Logo Logo
Help
Contact
Switch Language to German
Hornung, J. J.; Reich, Mike (2015): Tylosaurine mosasaurs (Squamata) from the Late Cretaceous of northern Germany. In: Netherlands Journal of Geosciences, Vol. 94, No. 1: pp. 55-71
[img]
Preview
1MB

Abstract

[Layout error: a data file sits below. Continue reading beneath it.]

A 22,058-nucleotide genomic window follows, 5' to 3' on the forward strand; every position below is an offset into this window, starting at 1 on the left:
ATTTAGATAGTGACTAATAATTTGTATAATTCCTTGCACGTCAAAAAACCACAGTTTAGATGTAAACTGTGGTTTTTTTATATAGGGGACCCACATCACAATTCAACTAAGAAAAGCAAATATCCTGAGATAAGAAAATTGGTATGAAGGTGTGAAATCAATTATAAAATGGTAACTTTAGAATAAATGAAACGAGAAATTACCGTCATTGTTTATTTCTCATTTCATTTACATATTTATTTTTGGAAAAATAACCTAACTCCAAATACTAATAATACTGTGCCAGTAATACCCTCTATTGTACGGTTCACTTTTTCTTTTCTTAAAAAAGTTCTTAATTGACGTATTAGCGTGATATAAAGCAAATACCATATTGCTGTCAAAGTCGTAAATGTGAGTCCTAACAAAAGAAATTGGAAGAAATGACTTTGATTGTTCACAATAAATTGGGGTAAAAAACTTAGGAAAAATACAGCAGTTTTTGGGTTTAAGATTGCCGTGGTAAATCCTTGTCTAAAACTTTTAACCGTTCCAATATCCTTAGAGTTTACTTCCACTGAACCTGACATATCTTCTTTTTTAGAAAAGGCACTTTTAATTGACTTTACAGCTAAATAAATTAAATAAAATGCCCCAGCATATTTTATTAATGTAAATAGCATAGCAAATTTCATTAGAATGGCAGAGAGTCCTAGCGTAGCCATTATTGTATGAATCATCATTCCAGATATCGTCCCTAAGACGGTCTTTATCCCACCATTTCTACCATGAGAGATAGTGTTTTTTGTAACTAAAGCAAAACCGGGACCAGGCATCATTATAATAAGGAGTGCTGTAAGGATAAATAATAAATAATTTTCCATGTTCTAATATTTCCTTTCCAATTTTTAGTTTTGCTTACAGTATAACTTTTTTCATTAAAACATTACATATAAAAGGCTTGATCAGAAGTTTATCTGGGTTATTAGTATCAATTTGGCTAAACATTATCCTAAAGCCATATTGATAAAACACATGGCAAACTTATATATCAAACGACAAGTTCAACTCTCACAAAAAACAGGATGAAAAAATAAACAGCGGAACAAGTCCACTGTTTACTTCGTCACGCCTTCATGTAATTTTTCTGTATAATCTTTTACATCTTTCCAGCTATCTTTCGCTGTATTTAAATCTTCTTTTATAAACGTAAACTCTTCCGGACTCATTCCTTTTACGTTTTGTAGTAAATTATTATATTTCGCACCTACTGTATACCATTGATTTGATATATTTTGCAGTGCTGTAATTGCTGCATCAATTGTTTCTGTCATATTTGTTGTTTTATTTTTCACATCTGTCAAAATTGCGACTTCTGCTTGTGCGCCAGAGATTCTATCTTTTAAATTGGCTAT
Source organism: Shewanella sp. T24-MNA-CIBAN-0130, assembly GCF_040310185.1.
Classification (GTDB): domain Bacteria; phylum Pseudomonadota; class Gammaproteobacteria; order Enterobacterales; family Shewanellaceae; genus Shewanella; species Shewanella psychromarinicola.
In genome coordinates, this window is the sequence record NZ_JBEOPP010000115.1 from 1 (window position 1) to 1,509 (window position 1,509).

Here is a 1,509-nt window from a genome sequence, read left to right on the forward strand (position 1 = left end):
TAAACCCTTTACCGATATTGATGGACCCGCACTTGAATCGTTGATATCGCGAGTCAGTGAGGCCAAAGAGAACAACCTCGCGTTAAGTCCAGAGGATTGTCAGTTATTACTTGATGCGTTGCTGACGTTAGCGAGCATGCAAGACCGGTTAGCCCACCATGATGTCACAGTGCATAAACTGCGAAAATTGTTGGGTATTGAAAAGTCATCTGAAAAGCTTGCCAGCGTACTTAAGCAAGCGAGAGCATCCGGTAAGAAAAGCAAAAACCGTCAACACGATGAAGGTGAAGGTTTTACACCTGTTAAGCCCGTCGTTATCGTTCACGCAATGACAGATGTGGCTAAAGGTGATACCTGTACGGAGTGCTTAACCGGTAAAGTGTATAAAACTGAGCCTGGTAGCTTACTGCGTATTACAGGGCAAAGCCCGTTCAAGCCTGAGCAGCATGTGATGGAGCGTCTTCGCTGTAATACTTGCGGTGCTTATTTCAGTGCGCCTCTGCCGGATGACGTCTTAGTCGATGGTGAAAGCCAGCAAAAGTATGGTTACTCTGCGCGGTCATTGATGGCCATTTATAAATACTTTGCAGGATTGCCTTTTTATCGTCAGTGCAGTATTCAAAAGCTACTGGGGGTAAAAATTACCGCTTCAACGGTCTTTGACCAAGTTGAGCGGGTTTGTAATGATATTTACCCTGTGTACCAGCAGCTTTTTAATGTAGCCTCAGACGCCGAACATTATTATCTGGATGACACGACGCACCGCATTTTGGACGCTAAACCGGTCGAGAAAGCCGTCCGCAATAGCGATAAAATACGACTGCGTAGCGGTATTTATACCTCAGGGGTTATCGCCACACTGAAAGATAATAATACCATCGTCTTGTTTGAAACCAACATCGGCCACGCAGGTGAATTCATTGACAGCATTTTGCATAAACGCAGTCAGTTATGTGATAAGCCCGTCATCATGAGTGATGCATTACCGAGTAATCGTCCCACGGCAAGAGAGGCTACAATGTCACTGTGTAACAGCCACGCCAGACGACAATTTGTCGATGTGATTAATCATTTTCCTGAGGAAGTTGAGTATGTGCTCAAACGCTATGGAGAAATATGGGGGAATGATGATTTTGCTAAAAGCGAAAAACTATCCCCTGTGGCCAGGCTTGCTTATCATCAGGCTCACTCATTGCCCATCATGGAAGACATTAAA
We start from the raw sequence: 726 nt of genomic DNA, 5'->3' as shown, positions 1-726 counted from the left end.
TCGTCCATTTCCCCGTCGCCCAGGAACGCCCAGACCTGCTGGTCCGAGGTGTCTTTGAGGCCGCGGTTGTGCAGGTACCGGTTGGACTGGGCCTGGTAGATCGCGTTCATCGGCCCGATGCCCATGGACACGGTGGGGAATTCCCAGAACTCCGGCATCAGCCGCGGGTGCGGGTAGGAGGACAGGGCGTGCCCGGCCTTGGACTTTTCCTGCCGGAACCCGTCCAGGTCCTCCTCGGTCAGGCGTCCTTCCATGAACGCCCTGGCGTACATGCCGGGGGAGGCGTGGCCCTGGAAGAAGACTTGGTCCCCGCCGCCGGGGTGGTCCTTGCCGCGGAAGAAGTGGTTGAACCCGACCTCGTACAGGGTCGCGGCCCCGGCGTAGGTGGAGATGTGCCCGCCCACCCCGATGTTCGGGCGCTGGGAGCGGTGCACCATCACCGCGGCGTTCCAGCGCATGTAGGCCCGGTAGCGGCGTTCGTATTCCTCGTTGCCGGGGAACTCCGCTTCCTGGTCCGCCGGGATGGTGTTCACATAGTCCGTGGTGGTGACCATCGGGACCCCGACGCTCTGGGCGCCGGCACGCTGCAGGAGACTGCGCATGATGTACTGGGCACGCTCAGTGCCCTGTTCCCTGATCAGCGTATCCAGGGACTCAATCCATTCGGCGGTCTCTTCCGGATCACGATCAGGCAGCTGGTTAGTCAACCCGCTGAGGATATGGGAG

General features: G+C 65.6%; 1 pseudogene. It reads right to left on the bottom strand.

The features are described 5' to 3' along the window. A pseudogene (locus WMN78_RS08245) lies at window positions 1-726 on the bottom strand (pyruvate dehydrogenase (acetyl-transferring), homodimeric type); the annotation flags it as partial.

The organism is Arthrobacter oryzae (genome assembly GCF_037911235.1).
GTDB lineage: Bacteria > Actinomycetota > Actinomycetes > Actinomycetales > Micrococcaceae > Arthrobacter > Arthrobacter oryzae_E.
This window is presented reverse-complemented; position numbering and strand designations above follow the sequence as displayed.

Two genera of tylosaurine mosasaurs, Tylosaurus and Hainosaurus, are recorded for the first time from Germany. Tylosaurus sp. is represented by two isolated tooth crowns, originally described as Mosasaurus? alseni (here considered a nomen dubium) from the latest Santonian–Early Campanian, which are very similar to T. ivoensis and T. gaudryi. The material of Hainosaurus sp. comprises a maxillary with associated postorbitofrontal, two pterygoid teeth and several indeterminate cranial fragments. The specimen from the Late Campanian is slightly less derived than H. bernardi from the Maastrichtian in retaining labiolingually less compressed anterior maxillary teeth and unserrated pterygoid teeth with only very weak carinae. Despite only minor skeletal differences, the genus Hainosaurus is considered to be distinct from Tylosaurus because of its significant modification of the dental apparatus compared to the plesiomorphic condition in the latter. This dental morphology suggests a phylogenetic trend from a generalised-piercing marginal dentition in Tylosaurus towards the increasingly labiolingually compressed, symmetrical, strongly bicarinate cutting marginal teeth in Hainosaurus spp. from the Early through Late Campanian and Maastrichtian. A similar trend is also present in pterygoid teeth with very indistinct unserrated carinae in the Campanian Hainosaurus sp. towards serrated ones in the Maastrichtian H. bernardi. A short review indicates the presence of Hainosaurus in northern, central and western Europe (Sweden to Spain) since the Early Campanian, and the occurrence of Tylosaurus spp. in the same area until the Late Campanian. Hainosaurus persisted until the end of the Maastrichtian; outside Europe it may have been present in the Late Campanian of the USA and the Maastrichtian of the Democratic Republic of Congo. Judging from a simple, uni- to bicarinate, stoutly conical tooth morphology in aigialosaurs and very basal mosasaurs as well as phylogenetic patterns, the development of blade-like cutting tooth crowns appears to have been convergent in several clades of large-bodied Campanian–Maastrichtian mosasaurids. These include both mosasaurines ('Leiodon' mosasauroides, Prognathodon? sectorius, Prognathodon? kianda, Eremiasaurus heterodontus) and tylosaurines (Hainosaurus spp.).